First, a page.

It may be Halloween, but it’s time to no longer be scared of cursive. I know I have visited this topic several times before, and I know that some states have removed cursive handwriting requirements from their curricula altogether. But I come here to praise cursive handwriting, not to bury it.
According to a recent policy brief from The National Association of State Boards of Education, cursive handwriting benefits…
- Both cognitive and motor skills development
- Literacy development
- Brain development
- Written expression
Furthermore, cursive handwriting instruction is beneficial to many students with disabilities, precisely because of all the related benefits already listed above.
Keyboarding skills may be important in the digital age, but according to research, handwritten compositions tend to be longer and more profound. And handwritten notes show better content comprehension than notes taken by students with computers.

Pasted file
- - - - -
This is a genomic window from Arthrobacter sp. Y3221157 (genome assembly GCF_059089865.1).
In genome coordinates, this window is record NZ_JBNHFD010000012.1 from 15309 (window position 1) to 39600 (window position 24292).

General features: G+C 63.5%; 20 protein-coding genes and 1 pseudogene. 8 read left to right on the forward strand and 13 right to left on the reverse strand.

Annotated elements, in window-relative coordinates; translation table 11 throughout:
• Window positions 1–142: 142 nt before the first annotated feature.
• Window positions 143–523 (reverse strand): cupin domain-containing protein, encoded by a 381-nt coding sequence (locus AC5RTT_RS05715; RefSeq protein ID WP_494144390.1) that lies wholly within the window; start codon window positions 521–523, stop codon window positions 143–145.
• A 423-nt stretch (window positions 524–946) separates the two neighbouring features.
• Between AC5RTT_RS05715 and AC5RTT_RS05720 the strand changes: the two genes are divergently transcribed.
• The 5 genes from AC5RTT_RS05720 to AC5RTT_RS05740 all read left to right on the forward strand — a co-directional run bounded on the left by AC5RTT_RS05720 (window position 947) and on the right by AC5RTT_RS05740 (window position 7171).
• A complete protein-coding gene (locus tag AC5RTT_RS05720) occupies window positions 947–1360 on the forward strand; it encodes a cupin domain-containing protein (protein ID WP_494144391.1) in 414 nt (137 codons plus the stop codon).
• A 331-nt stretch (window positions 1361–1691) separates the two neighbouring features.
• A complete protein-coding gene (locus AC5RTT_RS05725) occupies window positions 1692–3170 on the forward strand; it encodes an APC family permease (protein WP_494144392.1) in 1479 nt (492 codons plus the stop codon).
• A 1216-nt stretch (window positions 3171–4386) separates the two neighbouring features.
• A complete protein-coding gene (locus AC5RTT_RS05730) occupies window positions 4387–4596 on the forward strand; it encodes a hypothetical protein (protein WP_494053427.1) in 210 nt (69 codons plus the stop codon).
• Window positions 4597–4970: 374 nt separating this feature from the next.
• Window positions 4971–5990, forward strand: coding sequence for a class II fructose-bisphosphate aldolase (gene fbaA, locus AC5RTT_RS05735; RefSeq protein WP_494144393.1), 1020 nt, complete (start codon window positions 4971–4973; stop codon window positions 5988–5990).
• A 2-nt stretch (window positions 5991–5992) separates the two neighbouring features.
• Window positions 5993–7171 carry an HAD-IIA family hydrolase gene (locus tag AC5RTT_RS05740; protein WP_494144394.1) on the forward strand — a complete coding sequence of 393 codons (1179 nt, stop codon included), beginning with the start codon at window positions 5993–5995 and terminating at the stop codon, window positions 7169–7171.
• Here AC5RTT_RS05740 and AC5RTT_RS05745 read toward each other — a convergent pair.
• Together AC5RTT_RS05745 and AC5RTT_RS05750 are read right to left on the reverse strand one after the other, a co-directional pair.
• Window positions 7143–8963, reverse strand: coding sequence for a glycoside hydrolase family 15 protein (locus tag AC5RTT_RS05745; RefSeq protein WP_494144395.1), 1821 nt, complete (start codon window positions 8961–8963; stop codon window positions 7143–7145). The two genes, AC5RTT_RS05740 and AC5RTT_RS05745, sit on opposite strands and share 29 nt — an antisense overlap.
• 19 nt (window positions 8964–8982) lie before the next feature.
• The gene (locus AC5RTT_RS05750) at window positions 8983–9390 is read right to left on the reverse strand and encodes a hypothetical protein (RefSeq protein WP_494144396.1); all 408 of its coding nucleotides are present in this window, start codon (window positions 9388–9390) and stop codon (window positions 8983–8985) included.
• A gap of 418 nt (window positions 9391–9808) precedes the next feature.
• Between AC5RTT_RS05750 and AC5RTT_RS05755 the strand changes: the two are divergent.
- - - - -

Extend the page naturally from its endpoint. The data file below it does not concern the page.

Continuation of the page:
I never used to picture myself as old school, but I’m beginning to think our rush to make everything shiny and new in the classroom is wrongly leaving some good ideas behind, cursive being one of them. What do you think?
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3 thoughts on “Happy Hand-written Halloween”
I have mixed feelings about cursive. On the one hand, many adults never use it. Everything we do is typewritten on a computer or phone, etc. However, there are many people who writ in cursive and our kids need to be able to read it. I don’t know the answer, but I look forward to the discussions that are sure to come on this blog.
I think it should still be taught…for the reasons listed in the article AND because I feel it is almost a lost art. I recently signed my name on some forms and the person with me commented on how nice my handwriting was…and how legible! I still love to sit and doodle and practice my name in cursive…I find it very therapeutic. And, most ironic, I even practice it with my stylus on my iPad!
I am saddened that cursive writing is disappearing from classrooms. Research shows the benefits of it. Why is it being disregarded?
Question: When papers ask for a signature, what will people who do not know how to write in cursive do? Just print their names? Several forms still ask for both a printed name AND a signature.
Cursive writing should not become a thing of the past!